Wednesday, July 16, 2014

“Travel makes one modest; you see what a tiny place you occupy in the world.” *

I have recently been on two trips with Pat. The first was a three day get-away to a tiny little town in the Wichita Mountains in Oklahoma, and the second was a three-day weekend in the Wasatch Range of the Rocky Mountains in Utah. In each place, the scenery was breathtakingly beautiful, though each was vastly different from the other.

The Wichita Mountains would likely not be considered mountains at all if held against any of the other better-known ranges in the United States, but they are one of the most prominent land features in an otherwise flat region of the central part of the country. The dirt...the rocks...of so many sizes...come in all shades of red and orange. It's dry this year because of a drought that's been plaguing us here.

The Wasatch Mountains were incredibly tall to me, having grown up near the Wichitas. They stretched far up into the sky so high that even on the sixth floor of our hotel I had to crane my neck to see the tops of them. There were trees that were several stories high, and so many shades of green that I couldn't even begin to name them all. We were 8000 feet about sea level, and even on the Fourth of July weekend, there were pure white patches on the highest parts of the mountain from a not far gone snowfall. Mountain streams, something I'd never seen before, cascaded down the mountain in full view of our picture window.

Another difference in the two visits was the distance we traveled to arrive at our destination. Pat rode his Goldwing motorcycle from Georgia to Texas to take me to Oklahoma for our first vacation. For him, it was a trip of better than 1000 miles. For me, a mere sixty miles from home. Riding on a motorcycle was a completely new experience to me. The sounds of the engine and wind roaring in my ears was exciting; the feel of the sun was warm and enticing; and the scents in the air as we rode over bridges and waterways was so exhilarating. It was just the two of us, so it was a very intimate way to travel...with my knees touching the backs of his legs and my hands on his shoulders or around his waist.

Heading to Utah, we both flew out from our respective hometowns. It was my first time to fly any great distance, and I was doing so on my own. I navigated the airports with more confidence than I ever thought possible, thanks to some heavy-duty preparation preflight from Pat. I managed to find myself...over the course of that weekend away...on two airlines, five planes, two buses, two SkyTrains, and in a rental car. I overcame a long time fear of flying and refusing to even think of air travel, and discovered to my delight that I really enjoy it. I loved the experience of the bustling people and all the many destinations they represented at the airport; I loved looking out over the clouds, mountains and Great Salt Lake; I loved the sensation of taking off and even landing. I loved that I was really and truly traveling and having a whole new set of experiences added to my life story.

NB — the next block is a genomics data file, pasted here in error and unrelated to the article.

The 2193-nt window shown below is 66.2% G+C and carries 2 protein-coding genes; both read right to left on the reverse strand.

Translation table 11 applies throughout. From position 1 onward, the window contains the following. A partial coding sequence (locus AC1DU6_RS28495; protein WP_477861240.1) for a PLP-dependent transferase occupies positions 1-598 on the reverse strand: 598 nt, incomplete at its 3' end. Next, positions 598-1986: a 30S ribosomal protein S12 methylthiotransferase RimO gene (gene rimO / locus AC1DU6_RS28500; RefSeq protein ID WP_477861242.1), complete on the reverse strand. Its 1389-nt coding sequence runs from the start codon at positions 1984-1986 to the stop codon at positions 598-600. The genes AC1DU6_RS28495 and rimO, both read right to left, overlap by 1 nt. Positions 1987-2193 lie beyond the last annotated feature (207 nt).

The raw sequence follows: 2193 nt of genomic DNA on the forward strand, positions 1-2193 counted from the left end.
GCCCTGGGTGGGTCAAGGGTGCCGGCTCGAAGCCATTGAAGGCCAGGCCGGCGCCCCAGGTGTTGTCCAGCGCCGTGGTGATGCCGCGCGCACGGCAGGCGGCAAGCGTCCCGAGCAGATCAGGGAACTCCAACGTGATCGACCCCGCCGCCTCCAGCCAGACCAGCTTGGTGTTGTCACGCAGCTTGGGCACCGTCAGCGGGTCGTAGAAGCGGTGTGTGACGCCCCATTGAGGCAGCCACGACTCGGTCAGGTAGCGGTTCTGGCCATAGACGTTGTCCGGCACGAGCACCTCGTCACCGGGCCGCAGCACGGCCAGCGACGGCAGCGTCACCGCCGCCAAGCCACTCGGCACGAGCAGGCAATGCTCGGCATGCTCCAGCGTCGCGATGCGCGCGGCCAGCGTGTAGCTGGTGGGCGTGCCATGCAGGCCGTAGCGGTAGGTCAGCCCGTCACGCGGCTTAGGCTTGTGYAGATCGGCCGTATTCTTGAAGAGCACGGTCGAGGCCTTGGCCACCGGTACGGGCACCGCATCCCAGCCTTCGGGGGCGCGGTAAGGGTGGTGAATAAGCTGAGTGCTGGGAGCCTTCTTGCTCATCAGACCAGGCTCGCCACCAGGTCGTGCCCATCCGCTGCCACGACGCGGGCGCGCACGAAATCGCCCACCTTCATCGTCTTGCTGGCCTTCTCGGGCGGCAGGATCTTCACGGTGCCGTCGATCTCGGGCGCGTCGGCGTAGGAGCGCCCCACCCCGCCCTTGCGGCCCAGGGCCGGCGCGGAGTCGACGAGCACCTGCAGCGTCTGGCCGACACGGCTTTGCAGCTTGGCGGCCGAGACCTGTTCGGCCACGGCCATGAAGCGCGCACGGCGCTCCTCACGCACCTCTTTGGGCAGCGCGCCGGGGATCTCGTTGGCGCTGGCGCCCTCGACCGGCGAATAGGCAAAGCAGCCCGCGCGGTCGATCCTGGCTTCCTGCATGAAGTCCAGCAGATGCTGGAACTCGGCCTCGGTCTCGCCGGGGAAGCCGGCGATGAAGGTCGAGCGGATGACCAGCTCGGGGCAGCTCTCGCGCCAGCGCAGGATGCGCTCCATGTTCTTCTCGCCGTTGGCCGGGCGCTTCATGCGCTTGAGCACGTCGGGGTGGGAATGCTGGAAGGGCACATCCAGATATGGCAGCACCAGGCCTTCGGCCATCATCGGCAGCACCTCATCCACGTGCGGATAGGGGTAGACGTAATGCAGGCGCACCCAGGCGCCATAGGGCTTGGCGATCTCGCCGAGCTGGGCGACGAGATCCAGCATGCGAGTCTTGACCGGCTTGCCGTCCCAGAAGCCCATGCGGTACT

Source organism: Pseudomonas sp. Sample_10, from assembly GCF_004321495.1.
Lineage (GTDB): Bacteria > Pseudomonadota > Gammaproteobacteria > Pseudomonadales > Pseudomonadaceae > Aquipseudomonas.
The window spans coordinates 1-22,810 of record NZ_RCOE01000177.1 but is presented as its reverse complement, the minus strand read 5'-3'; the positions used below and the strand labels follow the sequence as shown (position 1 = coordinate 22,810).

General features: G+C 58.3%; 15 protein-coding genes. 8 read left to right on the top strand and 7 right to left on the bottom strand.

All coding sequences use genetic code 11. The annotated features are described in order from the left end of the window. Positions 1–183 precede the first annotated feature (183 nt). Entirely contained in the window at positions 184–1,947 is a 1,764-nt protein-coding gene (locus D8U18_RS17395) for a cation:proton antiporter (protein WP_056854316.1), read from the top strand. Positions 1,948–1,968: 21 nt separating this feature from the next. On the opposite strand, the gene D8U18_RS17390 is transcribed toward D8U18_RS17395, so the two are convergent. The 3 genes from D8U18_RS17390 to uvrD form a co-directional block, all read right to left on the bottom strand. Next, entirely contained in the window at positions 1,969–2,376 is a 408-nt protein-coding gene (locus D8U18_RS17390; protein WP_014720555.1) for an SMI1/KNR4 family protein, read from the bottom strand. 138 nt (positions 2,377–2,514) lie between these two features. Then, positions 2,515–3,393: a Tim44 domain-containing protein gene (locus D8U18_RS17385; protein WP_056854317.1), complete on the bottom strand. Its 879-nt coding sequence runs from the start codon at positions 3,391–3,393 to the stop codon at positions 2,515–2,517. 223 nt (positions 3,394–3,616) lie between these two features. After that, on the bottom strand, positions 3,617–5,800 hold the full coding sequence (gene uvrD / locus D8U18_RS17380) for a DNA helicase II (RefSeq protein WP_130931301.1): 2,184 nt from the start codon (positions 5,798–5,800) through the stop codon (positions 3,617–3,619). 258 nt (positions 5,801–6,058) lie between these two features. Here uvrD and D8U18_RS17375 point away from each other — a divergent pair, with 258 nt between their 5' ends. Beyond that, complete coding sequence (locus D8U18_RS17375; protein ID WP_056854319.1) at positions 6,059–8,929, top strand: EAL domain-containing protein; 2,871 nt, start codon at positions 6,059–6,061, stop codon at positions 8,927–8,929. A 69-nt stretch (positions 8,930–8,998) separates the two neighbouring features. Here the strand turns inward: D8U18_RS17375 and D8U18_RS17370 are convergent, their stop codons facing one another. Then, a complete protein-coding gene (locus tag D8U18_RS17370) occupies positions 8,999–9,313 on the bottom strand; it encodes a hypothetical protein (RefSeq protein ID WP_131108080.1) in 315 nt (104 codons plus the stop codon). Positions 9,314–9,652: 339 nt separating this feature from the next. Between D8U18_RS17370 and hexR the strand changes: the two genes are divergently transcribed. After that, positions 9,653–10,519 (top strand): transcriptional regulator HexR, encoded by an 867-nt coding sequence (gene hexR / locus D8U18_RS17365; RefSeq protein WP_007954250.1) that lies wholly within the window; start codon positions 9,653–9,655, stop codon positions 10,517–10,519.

I think the biggest thing I took away from both the trips is how big the whole world is...and how very small I am in comparison. There are seven billion people in the world now. A billion more than when I was a senior in high school a scant 33 years ago. And I am only one among them all.

Thousands at the airports. A thousand or more in Utah at the hotel and conference. Not so many in Oklahoma, but we were two from away in a small town...learning the lay of the land. Meeting people in both places, briefly, having conversations and going away richer for having met others in new surroundings. Finding our commonalities, learning our rich differences.

A year ago...even five months ago...I would not have dreamed of so much travel this year for just the sake of pleasure. And neither could I have known what interesting things I could learn about myself and others merely by meeting the challenge and getting out of my comfort zone.

*Gustave Flaubert

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